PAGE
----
A great story teller

Rosemary Sutcliff was first and foremost a great storyteller.

I love her stories! I also love her impeccable historical research and her simple, yet poetic, prose. I love the magical transportation to another time where her characters become as real to me as the people I see every day.

Sutcliff is considered mainly a childrens' author but her books address complex and elemental themes, all in an intricately woven and foreign background. Some are definitely for adult readers.

She was writing on the morning that she died on 23rd July 1992.

Oxford University Press

I grew up with Rosemary Sutcliff's books

A great heritage

Rosemary Sutcliff’s books were part of my growing up. They were presented as novels for children but, on rereading them in my thirties, I discovered a depth of adult themes and adult emotions. I bought a number of them for my own children to read and got the double pleasure when they enjoyed them too.Before that, when my children were too small to read for themselves, I read aloud some stirring stories to them, their particular favourite was the The Wanderings of Odysseus.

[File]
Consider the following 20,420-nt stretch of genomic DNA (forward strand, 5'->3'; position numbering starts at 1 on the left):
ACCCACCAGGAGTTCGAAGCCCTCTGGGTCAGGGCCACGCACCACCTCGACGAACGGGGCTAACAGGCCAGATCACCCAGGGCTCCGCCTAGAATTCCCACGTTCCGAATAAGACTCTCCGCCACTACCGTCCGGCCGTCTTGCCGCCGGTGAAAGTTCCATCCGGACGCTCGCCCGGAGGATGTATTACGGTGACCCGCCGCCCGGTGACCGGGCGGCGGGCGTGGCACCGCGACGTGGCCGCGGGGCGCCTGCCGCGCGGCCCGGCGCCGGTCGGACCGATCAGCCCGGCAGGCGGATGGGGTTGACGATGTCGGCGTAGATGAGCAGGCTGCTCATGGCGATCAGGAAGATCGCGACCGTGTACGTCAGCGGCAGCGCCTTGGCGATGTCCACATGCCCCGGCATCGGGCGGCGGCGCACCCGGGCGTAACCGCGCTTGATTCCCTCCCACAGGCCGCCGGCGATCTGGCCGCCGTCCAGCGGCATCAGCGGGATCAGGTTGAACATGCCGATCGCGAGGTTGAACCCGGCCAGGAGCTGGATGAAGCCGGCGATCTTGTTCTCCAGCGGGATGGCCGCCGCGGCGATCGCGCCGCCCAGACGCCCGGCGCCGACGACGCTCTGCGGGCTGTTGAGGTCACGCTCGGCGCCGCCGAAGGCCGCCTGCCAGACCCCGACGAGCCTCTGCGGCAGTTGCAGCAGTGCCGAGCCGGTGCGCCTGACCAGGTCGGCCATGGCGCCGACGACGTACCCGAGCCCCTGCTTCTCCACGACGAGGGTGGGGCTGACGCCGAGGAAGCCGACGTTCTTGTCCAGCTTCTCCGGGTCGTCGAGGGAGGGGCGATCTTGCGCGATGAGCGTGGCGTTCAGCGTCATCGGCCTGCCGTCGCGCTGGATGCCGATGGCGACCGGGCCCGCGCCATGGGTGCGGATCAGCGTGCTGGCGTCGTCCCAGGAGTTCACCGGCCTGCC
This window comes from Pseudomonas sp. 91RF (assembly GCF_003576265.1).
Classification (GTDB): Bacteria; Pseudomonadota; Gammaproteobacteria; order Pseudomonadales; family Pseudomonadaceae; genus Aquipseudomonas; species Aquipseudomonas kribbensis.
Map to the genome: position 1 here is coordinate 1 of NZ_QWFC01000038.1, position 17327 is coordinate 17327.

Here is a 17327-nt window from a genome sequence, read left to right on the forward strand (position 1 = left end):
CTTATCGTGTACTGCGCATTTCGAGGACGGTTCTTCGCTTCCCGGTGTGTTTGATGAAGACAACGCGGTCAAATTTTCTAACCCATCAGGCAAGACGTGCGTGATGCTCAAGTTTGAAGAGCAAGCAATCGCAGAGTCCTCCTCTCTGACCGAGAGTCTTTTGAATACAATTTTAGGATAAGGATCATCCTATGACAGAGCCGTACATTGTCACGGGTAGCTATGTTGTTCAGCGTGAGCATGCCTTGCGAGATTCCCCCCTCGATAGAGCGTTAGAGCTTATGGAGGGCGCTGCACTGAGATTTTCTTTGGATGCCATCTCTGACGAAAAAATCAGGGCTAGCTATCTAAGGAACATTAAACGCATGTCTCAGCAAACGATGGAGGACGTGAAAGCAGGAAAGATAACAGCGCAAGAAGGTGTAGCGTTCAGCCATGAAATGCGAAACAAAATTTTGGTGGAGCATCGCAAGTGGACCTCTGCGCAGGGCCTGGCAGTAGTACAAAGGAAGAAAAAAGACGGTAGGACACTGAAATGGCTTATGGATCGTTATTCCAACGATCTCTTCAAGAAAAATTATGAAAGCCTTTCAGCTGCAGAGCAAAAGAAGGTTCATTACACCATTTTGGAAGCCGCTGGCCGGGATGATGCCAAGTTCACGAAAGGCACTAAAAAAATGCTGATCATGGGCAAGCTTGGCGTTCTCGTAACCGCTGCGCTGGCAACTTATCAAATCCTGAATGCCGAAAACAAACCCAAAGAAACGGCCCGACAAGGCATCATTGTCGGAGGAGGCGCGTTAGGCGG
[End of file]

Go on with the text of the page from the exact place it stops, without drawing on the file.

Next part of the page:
It’s hard to really point to a favourite of my own among Sutcliff’s many brilliant books, but I have great admiration and a deep affection for Black Ships Before Troy and Song for a Dark Queen.

I adore Arthurian novels and have read, at least ten times, the classic Sword at Sunset a powerful adult novel with primitive mythological elements and solid archaeological research.

These three books have layers of understanding which only became noticeable as I grew old enough to understand the depth and complexity of human passion.

A handicap of the body, not of the mind or spirit.